Down Royal is one of only two race tracks located in Northern Ireland. In this case, the racecourse is situated around 14 miles from Belfast to the south.
Racing is staged all year at Down Royal, with both Flat and National Hunt racing taking place. Around twelve meetings are planned annually.
Down Royal’s yearly highlight on the level is the Ulster Derby meeting in June, while some competitive jumping action also takes place in the colder months.
- Address – Down Royal Racecourse, Maze, Lisburn, BT27 5RW.
- Owner – Merrion Property Group.
- TV Station – Racing TV.
- Type – Flat and National Hunt.
- Surface – Turf.
The quality of Down Royal’s track has never been in question.
While the Ulster Derby and Ulster Oaks take centre stage on the Flat, over jumps this track has been entrusted with hosting winners such as Florida Pearl, Beef Or Salmon, Looks Like Trouble and the great Kauto Star.
Down Royal is a right-handed track and very wide, in fact the circuit is almost two miles around in near enough a square shape. The track undulates for around the last mile or so.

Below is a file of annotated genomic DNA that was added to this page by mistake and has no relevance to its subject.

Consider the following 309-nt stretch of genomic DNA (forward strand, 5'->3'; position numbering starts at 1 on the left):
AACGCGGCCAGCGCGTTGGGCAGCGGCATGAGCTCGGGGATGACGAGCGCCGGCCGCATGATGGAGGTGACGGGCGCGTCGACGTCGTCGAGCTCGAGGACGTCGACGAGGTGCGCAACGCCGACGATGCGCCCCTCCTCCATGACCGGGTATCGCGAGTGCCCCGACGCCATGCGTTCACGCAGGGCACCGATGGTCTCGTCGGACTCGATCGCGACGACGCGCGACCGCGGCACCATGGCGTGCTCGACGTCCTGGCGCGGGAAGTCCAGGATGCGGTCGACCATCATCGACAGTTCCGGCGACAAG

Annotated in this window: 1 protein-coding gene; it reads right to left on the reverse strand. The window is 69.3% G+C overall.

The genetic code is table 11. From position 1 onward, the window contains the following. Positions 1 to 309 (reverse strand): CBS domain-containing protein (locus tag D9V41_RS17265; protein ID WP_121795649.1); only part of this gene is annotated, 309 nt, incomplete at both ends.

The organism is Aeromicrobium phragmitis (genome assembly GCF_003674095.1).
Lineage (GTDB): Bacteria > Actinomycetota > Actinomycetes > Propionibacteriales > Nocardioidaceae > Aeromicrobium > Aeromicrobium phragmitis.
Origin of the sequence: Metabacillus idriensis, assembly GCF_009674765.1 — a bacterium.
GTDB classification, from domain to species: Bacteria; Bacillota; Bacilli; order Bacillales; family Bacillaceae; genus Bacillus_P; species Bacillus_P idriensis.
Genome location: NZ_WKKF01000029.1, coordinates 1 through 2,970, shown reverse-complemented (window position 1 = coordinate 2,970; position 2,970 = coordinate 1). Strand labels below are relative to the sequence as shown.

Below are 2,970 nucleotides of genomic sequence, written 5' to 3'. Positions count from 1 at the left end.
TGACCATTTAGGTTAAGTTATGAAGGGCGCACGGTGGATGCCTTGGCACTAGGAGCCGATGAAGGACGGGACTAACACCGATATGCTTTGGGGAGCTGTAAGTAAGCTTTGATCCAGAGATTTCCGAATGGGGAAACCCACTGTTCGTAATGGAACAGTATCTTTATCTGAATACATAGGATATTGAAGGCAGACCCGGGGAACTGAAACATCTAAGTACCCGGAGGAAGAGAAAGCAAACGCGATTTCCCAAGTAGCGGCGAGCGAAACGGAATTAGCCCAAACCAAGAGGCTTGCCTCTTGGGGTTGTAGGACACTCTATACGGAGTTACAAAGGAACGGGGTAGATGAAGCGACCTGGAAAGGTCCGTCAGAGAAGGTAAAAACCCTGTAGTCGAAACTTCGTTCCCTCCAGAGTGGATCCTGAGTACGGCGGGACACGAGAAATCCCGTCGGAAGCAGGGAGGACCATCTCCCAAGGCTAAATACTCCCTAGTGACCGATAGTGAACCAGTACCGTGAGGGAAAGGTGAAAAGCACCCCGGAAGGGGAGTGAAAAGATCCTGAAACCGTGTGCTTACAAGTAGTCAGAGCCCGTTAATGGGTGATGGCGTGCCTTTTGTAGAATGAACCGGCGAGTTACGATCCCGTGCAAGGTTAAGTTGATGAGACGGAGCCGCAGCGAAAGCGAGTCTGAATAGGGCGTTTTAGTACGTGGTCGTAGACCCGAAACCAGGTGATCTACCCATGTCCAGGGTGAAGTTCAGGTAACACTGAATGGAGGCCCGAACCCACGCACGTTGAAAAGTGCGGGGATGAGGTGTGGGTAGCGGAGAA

Given its square shape, turns can be tight although for five-furlong races there is a chute for the start, meaning only a dogleg right is taken by the field.
The finish is slightly uphill, but isn’t seen as too testing for Flat horses in general, especially given the perceived tightness of the turns which require a horse to be quick and nimble.
Flat Track Analysis
Those to have ridden Down Royal say while it’s big, you do need a pacey horse who can turn on a sixpence.
That being said, some riders claim that those at the front often aim for home a little too soon here and so with that slight uphill finish to come, there is an opportunity for hold-up horses too but only in certain circumstances.
On the five-furlong sprint track it really is all about pace according to the jocks. Getting a low draw on the dogleg can help, with front-runners this time doing well as they can be hard to catch if they get away, especially on quick ground.